Idea Generation For Data Projects
How can you ensure that your data initiatives go beyond simple reporting and provide real value for your business users? How do you involve business stakeholders on that journey, get them excited about the possibilities of data but also gIve them realistic expectations on outcomes and timelines? Here are a few steps.
Step 1 - Why Data?
It seems an obvious question, but why does your company need data? If we were to ask most businesses they would undoubtedly say to make better decisions, but we see 5 distinct advantages:
Holistic View: Tying together your different systems, channels and tools in order to create a clear picture across your business whether that’s in operations, finance, marketing, procurement etc.
Agility: The earlier you see the signs of change, the sooner you can be on the right side of it. Many data initiatives are started with a mind that a positive first step in becoming more agile would be to react quicker to change, and then later on maturing to the level where you are anticipating and predicting the change.
Customer Closeness: The right insight can help you understand not only who your customers are, and the channels they come through, but also which customers will go on to have the greatest lifetime value, which are at risk of churning etc.
Streamlining: Identifying areas of waste, automating systems, and refining of processes through data. Data can also help you to narrow your focus, spending money in smarter ways or on areas with a higher return.
Automation: Making choices easier, either through automated workflows or through powering of AI.
A quick, useful exercise you can undertake is to take these 5 key benefits and ask stakeholders to score them in terms of importance, using a percentage for each benefit adding up to 100%. This later allows you match your data ideas to the priorities of the business, and ensures that you don’t get tied to one particular benefit. (For example having to find a cost reduction with every initiative.)
As an example:
10% Holistic view
50% Customer Closeness
In this example the number one priority is getting closer to customers, with greater agility around decisions coming second.
Step 2: Idea Generation
At the idea generation phase we would recommend that your data project has internal support from both management and that you involve heads of function. But it should also be about the people who will actually be using the data. We have found that in order for people to embrace change they need to feel ownership of that change. If data is just a mandate from management, it won’t get the buy-in it needs to be successful.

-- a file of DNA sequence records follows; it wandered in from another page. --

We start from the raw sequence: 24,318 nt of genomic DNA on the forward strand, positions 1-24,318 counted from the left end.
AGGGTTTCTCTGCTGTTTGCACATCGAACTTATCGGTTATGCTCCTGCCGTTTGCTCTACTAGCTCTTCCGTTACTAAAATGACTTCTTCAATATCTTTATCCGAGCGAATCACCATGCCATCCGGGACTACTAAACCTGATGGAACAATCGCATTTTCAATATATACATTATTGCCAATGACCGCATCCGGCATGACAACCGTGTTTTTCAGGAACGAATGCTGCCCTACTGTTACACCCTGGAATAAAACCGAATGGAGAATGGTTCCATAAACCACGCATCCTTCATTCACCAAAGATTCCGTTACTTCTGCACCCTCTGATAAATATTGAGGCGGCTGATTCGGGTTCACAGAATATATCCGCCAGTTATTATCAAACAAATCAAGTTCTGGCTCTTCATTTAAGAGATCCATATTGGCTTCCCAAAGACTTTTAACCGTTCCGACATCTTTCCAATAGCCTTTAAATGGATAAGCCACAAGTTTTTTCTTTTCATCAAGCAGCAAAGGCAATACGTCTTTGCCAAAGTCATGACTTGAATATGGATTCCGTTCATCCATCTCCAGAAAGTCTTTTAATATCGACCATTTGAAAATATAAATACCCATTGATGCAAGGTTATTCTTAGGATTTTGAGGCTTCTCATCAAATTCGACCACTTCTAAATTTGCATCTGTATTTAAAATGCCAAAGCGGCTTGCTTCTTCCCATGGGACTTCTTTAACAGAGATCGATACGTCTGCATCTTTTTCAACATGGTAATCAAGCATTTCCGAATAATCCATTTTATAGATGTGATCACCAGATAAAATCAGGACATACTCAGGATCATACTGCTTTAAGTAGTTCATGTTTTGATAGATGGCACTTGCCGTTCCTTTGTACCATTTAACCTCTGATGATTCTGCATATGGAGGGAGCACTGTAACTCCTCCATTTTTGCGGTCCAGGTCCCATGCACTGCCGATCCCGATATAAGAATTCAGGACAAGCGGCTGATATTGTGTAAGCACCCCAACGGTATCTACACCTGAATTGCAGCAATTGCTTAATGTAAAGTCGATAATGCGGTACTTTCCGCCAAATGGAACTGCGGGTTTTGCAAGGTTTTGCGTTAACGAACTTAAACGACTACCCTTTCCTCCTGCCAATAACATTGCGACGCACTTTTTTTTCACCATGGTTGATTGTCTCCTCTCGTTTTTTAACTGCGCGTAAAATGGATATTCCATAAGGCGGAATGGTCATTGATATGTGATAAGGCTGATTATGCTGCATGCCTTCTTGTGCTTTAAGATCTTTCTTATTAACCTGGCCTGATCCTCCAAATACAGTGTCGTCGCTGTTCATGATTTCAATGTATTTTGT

There are no ‘wrong’ answers at this stage and it’s important to encourage contribution. We have found though, that in order to come up with ideas, people will need a basic level of understanding of how a data pipeline works and the areas it can help with.
The point of the exercise is to get people excited about data, map out different areas/ processes where it might be useful & uncover areas for integration. Try and foster conversations around data touchpoints, sources and where data can be activated.
This might be a little scary for you if you’re a data person. Free reign on ideas can seem dangerous if you’re the one who has to implement them! This is a good opportunity to set expectations and gives you the opportunity to have a more strategic role in narrowing down these ideas.
Step 3: Establish Priorities For Further Review
All ideas should go through a robust process of analysis and feasibility review before being added to any roadmap. As a first lighter step, you should narrow down your list of ideas – here is a few ways to consider doing that:
Hone The Idea – Try and centre your ideas around decisions and actions and not problems. Customer churn is a problem and identifying at-risk customers is a good use of data, but how will your team intervene? What channels will they use? What actions can they take (for example offering a discount)? This can help you flesh out an idea into 4 key questions instead of a nebulous approach where you need to understand the customer’s entire history to make a decision.
Popularity – It is always good to take note on which ideas are popular with the team and what gets people excited about the possibility of data. While these may be bigger ideas for tomorrow, you can start working towards them today and creating data products that teams will enjoy using should always be a priority.
Relation To Business Priority – Earlier, we did a little task around business priorities and it is useful to match up your ideas to this. Thinking of predicting customer churn, it would match highly to customer closeness and agility – the two priorities in our previous example.
Impact To Business – While it is advisable to flesh out your business case, you will probably have a good top-level understanding as to which ideas are more likely to see ROI and how that can be measured.
Implementation – Likewise, you will probably have a high level of understanding on which data initiatives are easier than others, or at the very least which may need to come first in order to lay the foundation for the other later projects.
It is important that you give feedback to the team involved in the idea generation session on which ideas will be taken forward for further consideration, and which will not. There is nothing more disheartening than coming up with an exciting idea and then never hearing anything about it again.
With your initial brainstorming done, you should now have a smaller list of ideas in which to take forward to a more robust feasibility review.
If you’re not sure which data ideas will bring long-term value to your business, how long they would take to implement or the costs involved, why not book an informal call with the 173tech team today?